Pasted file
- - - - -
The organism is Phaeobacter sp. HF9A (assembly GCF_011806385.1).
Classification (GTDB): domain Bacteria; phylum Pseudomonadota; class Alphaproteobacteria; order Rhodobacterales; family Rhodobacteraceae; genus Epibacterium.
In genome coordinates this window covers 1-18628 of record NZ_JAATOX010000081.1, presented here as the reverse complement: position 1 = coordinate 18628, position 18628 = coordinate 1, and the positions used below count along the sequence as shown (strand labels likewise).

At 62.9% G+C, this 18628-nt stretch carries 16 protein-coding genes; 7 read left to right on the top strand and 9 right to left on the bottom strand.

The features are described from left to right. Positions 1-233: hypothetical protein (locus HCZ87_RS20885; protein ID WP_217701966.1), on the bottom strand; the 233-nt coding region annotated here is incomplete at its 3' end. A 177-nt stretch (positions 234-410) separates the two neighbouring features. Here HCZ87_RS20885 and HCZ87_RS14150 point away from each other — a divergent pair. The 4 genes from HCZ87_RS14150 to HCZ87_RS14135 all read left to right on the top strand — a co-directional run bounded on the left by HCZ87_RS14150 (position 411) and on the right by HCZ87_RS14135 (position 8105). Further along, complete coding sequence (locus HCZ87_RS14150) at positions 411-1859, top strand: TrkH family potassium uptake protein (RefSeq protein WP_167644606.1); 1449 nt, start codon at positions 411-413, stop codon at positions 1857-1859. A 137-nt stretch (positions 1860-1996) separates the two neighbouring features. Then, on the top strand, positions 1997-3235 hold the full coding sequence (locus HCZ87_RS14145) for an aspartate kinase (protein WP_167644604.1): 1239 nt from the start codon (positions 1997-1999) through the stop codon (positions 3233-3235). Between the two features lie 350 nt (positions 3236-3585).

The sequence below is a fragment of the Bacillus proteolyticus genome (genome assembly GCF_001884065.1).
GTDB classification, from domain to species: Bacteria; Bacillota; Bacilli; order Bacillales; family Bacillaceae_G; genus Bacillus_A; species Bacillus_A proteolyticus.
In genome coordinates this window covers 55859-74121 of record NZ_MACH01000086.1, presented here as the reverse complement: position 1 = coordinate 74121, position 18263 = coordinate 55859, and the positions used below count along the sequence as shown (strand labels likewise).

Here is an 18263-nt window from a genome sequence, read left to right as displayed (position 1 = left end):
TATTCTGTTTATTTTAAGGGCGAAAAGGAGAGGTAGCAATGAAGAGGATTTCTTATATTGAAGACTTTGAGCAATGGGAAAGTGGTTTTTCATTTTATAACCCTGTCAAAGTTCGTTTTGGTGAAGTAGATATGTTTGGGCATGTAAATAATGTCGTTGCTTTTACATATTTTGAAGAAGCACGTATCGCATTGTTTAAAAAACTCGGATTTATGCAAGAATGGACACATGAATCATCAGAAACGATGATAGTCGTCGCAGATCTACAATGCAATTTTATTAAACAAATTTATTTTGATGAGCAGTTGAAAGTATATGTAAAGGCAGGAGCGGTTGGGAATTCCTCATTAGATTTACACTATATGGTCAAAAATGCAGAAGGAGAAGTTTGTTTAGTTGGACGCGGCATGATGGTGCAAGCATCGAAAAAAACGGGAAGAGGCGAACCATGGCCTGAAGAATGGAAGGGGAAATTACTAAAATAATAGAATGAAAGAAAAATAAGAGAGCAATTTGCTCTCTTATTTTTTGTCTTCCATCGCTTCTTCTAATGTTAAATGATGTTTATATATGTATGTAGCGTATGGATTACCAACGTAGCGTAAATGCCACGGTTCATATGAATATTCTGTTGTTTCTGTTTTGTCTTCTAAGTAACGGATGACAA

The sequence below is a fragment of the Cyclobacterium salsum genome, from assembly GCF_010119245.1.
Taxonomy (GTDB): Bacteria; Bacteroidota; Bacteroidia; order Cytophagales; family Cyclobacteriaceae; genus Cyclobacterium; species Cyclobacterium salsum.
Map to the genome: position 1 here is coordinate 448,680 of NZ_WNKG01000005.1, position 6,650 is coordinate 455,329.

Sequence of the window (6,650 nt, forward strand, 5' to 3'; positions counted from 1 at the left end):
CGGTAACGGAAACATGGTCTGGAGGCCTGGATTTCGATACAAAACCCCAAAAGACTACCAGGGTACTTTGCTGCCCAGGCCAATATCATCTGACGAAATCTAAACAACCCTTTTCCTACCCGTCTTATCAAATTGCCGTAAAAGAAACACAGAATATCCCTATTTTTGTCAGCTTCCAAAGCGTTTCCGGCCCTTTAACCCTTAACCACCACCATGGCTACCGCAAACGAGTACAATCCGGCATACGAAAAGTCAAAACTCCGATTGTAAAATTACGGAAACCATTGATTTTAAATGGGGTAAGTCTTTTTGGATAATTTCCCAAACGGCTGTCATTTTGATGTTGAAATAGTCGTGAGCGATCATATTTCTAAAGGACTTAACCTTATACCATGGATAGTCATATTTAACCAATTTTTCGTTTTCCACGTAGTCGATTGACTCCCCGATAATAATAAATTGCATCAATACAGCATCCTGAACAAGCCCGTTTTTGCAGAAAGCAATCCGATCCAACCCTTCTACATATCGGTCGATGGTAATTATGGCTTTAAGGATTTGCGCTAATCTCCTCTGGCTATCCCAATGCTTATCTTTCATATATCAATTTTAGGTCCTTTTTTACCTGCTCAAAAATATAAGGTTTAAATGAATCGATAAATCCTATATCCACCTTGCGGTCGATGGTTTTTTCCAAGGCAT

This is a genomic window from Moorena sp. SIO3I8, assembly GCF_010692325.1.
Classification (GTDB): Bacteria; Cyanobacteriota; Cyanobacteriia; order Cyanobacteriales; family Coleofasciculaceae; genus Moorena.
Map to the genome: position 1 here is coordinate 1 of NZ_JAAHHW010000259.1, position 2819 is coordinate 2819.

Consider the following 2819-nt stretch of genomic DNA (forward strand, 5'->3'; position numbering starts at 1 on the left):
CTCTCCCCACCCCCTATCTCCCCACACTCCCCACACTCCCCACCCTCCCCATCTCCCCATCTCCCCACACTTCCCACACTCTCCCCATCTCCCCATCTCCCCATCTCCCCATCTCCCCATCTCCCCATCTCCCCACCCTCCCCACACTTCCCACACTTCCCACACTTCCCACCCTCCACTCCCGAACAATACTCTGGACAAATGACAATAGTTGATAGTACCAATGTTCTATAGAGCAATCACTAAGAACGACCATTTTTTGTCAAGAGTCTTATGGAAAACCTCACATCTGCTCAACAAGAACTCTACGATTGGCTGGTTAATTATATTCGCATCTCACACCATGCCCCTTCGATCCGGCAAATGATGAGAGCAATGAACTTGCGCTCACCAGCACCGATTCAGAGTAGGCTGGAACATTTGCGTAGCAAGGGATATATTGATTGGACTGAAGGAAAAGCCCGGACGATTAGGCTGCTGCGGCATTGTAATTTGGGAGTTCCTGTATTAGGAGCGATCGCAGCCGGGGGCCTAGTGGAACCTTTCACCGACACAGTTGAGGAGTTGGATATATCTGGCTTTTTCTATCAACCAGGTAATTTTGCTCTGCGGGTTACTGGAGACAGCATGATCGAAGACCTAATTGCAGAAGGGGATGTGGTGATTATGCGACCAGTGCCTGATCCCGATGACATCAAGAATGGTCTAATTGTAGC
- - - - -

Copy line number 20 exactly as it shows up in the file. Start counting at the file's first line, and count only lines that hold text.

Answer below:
CTCTCCCCACCCCCTATCTCCCCACACTCCCCACACTCCCCACCCTCCCCATCTCCCCATCTCCCCACACTTCCCACACTCTCCCCATCTCCCCATCTCCCCATCTCCCCATCTCCCCATCTCCCCATCTCCCCACCCTCCCCACACTTCCCACACTTCCCACACTTCCCACCCTCCACTCCCGAACAATACTCTGGACAAATGACAATAGTTGATAGTACCAATGTTCTATAGAGCAATCACTAAGAACGACCATTTTTTGTCAAGAGTCTTATGGAAAACCTCACATCTGCTCAACAAGAACTCTACGATTGGCTGGTTAATTATATTCGCATCTCACACCATGCCCCTTCGATCCGGCAAATGATGAGAGCAATGAACTTGCGCTCACCAGCACCGATTCAGAGTAGGCTGGAACATTTGCGTAGCAAGGGATATATTGATTGGACTGAAGGAAAAGCCCGGACGATTAGGCTGCTGCGGCATTGTAATTTGGGAGTTCCTGTATTAGGAGCGATCGCAGCCGGGGGCCTAGTGGAACCTTTCACCGACACAGTTGAGGAGTTGGATATATCTGGCTTTTTCTATCAACCAGGTAATTTTGCTCTGCGGGTTACTGGAGACAGCATGATCGAAGACCTAATTGCAGAAGGGGATGTGGTGATTATGCGACCAGTGCCTGATCCCGATGACATCAAGAATGGTCTAATTGTAGC